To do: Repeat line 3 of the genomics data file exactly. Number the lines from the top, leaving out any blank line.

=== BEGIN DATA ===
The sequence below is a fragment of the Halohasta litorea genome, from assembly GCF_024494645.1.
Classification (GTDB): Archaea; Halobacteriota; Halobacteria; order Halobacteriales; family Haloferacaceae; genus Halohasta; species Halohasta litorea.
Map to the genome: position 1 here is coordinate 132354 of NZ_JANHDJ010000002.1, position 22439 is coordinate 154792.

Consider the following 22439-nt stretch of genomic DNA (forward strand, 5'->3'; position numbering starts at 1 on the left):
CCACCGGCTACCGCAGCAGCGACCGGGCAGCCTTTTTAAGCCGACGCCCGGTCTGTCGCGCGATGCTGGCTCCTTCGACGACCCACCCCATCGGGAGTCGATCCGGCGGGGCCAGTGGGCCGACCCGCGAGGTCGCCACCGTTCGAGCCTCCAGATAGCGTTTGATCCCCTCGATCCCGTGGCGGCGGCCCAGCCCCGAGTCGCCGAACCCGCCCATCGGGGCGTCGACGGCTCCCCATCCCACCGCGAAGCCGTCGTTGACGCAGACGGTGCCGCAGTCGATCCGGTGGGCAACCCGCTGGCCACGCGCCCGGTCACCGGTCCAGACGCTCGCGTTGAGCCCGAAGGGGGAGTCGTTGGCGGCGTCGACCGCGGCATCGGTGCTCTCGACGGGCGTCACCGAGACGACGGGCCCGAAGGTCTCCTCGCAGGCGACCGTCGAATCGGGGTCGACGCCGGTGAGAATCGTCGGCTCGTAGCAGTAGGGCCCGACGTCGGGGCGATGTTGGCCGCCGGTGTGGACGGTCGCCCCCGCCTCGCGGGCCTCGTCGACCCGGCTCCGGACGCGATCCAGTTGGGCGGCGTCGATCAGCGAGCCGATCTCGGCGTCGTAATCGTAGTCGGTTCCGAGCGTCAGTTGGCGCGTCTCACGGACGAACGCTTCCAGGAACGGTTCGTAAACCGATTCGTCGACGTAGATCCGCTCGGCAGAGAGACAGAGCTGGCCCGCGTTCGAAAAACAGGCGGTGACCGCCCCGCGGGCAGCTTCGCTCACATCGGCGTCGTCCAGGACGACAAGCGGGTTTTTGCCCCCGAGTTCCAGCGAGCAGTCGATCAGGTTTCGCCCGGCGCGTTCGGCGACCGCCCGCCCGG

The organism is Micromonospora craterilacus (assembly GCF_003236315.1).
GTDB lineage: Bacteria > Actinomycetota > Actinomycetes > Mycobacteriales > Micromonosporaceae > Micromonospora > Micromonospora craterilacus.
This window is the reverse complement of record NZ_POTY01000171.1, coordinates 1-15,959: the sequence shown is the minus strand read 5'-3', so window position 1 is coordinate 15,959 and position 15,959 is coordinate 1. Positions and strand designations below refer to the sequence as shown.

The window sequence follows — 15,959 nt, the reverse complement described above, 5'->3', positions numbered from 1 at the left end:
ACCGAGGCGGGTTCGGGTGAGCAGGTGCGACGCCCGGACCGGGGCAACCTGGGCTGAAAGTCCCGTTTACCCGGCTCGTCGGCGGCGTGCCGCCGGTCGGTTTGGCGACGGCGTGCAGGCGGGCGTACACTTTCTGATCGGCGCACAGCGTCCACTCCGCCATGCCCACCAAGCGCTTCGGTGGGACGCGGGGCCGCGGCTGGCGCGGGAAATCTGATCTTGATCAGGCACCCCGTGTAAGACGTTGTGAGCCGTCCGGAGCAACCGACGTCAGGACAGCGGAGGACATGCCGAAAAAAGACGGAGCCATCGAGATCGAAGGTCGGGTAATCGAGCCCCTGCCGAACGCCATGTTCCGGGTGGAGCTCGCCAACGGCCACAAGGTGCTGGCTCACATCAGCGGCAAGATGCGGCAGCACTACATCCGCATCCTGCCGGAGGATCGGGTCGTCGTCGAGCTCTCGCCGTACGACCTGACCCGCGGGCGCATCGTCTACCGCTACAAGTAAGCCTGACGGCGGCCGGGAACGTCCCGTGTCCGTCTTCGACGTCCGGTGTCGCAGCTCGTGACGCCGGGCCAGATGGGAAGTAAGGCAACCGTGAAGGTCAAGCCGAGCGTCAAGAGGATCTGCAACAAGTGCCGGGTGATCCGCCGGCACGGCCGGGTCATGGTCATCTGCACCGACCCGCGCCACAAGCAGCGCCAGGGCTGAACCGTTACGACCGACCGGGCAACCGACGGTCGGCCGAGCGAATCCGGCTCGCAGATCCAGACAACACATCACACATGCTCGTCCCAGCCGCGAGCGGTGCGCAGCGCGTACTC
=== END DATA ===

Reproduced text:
Map to the genome: position 1 here is coordinate 132354 of NZ_JANHDJ010000002.1, position 22439 is coordinate 154792.